• @Random832 - another thought on your example, the sitting fee would be a bit like the fee that the baker would charge if he got half way through baking your cake and you decided to cancel. He's already spent money and time working on the cake and someone needs to pay for that. That's the point of a sitting fee. You had the intent to buy photos and if you decide not to, the sitting fee covers their time. – AJ Henderson Dec 3 '13 at 14:51
3

If I paid for photography am I entitled to raw images?

No, unless that was agreed upon beforehand.

Am I entitled to ask for the raw images?

You can ask, but unless it was agreed beforehand in contract form she's not obliged to give them. She may choose to sell them for an additional fee.

she said she doesn't give raw files, the same as any other photographer.

This is not true (though it's possible those weren't her exact words). There are some photographers who give raw files, and there are also some that don't give the raw files but do give full resolution edited copies.

But not all photographers do and it's something you'd have to agree upon beforehand, or assume it's not part of the deal. You cannot assume that a photographer will give you raw files.

Photographers who don't give raw files may do that for a range of reasons:

  • They can make more money by selling prints.

  • This in turn may allow them to charge less for the initial photography.

  • To protect their reputation - they don't want potential clients seeing unedited versions of their work.

2

In most cases the photographer does not give out the RAW files. That depends on each individual photographer but the contract should definitely have information regarding this. I am not sure why someone would give out low res images maybe because they want you to purchase framed images from them so they can have a much bigger profit from your job.

As a photographer I would not release RAW images to my clients because it is unfinished work and I just want to give them a good final product that they can cherish for years.

1

As stated above, you say you paid for "photography" seemingly without defining what photography is explicitly. As such you're entitled to absolutely nothing that isn't explicitly mentioned in the contract signed beforehand. There is no law for RAW images, nor do you own the originals or have any rights to them, unless those rights are covered, agreed and signed in the contract.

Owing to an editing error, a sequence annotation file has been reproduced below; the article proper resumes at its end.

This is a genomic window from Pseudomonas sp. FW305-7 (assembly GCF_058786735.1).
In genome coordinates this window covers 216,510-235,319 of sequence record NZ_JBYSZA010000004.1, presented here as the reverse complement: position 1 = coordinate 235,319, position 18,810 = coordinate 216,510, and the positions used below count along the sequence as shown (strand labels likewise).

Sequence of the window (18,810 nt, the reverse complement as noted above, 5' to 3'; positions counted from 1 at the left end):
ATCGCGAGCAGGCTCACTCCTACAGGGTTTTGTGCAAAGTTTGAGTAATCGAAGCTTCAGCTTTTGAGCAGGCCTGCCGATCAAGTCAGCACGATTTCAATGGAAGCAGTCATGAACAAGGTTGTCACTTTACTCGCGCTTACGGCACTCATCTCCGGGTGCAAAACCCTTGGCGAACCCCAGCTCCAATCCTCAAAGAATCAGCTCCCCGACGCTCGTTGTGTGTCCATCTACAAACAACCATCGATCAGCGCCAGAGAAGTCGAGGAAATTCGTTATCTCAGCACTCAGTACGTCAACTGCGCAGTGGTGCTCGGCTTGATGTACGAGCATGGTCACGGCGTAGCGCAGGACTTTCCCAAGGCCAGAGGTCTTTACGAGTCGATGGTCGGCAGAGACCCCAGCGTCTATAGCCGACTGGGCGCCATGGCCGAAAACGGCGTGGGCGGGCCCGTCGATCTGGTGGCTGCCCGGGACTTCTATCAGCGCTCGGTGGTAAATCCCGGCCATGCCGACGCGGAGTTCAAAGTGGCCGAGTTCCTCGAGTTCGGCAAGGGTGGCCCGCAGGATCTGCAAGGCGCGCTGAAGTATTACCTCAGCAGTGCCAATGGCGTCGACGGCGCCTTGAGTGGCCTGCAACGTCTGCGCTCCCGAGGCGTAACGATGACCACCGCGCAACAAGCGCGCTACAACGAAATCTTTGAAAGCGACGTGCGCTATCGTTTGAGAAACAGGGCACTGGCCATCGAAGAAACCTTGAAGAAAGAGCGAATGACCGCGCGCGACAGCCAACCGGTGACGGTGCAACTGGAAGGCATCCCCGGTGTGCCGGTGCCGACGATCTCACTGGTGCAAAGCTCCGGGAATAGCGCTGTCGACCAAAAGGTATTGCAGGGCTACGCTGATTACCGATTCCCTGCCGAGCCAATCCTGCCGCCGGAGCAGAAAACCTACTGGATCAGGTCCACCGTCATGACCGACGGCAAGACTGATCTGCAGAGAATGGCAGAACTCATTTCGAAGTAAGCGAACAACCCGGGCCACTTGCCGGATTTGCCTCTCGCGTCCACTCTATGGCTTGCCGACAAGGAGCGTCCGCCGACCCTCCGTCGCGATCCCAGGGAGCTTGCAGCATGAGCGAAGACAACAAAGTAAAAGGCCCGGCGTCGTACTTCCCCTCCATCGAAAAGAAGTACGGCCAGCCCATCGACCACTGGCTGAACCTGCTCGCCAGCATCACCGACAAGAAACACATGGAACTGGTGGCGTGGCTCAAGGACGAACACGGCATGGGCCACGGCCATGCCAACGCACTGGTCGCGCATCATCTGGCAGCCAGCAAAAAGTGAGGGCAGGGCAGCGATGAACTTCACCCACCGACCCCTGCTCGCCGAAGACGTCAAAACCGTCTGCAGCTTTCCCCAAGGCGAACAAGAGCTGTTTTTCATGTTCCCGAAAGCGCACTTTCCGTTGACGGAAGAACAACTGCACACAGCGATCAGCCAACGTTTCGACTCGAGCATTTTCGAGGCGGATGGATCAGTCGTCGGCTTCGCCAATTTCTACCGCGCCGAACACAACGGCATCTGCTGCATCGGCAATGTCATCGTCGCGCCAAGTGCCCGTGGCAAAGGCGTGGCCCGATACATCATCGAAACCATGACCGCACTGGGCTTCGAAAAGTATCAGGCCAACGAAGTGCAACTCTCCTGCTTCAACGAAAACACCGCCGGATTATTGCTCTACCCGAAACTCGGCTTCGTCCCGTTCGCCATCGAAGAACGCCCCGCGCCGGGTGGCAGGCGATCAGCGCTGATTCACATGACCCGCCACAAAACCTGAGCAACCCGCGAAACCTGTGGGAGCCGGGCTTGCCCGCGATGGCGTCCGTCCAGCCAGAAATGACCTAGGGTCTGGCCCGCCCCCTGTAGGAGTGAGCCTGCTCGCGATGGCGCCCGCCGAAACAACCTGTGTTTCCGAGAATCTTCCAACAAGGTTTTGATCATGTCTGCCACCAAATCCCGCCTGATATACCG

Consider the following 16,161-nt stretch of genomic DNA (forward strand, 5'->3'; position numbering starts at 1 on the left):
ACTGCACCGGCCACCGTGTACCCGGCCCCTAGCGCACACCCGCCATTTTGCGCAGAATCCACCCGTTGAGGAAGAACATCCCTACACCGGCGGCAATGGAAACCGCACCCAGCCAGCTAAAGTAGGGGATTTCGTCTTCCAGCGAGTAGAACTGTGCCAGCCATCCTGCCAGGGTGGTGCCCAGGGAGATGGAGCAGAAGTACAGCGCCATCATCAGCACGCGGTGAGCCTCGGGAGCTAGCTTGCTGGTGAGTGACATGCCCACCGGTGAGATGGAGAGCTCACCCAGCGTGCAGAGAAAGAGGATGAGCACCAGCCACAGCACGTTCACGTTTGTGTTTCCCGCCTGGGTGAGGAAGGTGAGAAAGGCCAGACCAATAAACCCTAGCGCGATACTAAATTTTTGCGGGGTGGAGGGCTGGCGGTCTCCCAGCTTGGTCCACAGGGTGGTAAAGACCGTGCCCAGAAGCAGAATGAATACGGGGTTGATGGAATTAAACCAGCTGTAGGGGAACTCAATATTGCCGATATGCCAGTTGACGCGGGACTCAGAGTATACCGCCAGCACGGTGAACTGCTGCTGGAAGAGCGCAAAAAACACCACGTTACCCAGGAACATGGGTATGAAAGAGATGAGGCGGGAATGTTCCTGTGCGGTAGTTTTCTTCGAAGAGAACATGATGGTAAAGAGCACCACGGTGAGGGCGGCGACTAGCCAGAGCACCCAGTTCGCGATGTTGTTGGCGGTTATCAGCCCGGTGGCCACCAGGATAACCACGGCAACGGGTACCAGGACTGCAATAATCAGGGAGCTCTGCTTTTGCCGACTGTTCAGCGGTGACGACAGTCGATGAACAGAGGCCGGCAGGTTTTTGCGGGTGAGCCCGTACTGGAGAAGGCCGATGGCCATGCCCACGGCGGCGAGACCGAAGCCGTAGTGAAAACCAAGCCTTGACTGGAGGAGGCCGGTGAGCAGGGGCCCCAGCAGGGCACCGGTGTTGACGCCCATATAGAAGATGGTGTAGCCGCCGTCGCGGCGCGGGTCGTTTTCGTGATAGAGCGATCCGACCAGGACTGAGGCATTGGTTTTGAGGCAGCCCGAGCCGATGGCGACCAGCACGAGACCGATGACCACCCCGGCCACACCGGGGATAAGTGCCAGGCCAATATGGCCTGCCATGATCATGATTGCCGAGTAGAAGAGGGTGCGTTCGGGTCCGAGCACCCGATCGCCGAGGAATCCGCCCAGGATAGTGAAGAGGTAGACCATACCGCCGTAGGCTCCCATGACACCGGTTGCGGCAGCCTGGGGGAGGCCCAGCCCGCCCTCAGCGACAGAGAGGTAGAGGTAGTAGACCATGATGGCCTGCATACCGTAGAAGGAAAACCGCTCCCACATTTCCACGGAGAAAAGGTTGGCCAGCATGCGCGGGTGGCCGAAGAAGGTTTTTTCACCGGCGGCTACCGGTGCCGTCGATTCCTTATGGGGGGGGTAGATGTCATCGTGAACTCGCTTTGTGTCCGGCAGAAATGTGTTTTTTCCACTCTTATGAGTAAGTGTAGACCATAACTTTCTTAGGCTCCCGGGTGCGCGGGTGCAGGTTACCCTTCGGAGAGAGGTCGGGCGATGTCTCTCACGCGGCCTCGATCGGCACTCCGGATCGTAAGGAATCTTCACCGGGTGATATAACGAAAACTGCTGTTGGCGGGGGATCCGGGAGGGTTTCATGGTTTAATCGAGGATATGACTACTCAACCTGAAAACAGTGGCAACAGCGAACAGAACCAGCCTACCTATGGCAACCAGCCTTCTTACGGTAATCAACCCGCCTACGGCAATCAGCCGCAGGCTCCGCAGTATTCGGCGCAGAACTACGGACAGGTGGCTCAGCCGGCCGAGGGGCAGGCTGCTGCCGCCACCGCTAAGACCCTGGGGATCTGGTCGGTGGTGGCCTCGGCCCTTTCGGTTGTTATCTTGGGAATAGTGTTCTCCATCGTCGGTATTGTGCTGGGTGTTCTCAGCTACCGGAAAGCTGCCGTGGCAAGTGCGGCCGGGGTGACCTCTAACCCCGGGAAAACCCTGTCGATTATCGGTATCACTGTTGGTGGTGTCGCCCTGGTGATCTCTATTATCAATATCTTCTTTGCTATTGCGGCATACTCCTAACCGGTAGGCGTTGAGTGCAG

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I do weddings and I provide all photos at 5000px.

Then you get a small set that are 1500px

both on a DVD labelled small for loading quickly and large for prints etc.

If she doesn't do this for you then she has probably had the wrong setting on and recorded all small images. I don't know of any cameras that I would use that would creat a 200kb image.

She should also have a copy of pre edited images. I would go back and find out exactly what steps she performed and why she didn't back up her work as she went along?

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    Many photographers shoot at full resolution but will only provide web sized images in digital form. Because as we all know from experience: once you sell a single copy of a full resolution digital file it is almost certain you will never sell another print of that photo. If your fee to show up is enough to cover the loss of revenue from selling prints, then this is not an issue for you. But if the contract is structured around a lower shooting fee and the photographer is making their living off the prints, then providing hi-res digital files is not a good business model. – Michael C Dec 3 '13 at 17:15
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    Nah I charge for time spent. I don't charge for copies of originals etc. – Greg Jun 12 '15 at 14:17
  • You may charge for time spent, but that doesn't mean Teresa's photographer (or many others) structure their charges that way. – Michael C Jun 12 '15 at 23:30
-4

If the advert says that they are giving digital copies of the physical photos, then it is within the consumer reasonable assumption that they are giving us the digital equivalent of a photographic film.

A photographic film can be used to produce photo of bigger size than the one that was originally commissioned to print. The digital copies should have this ability.

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    I don't think your logic on "reasonable" assumption of equivalence follows at all. But beyond that, copyright law in most countries does not provide for making your own reproductions (of any size) except for in narrow fair use cases — which tend to be much narrower than people assume. – mattdm Apr 23 '15 at 18:49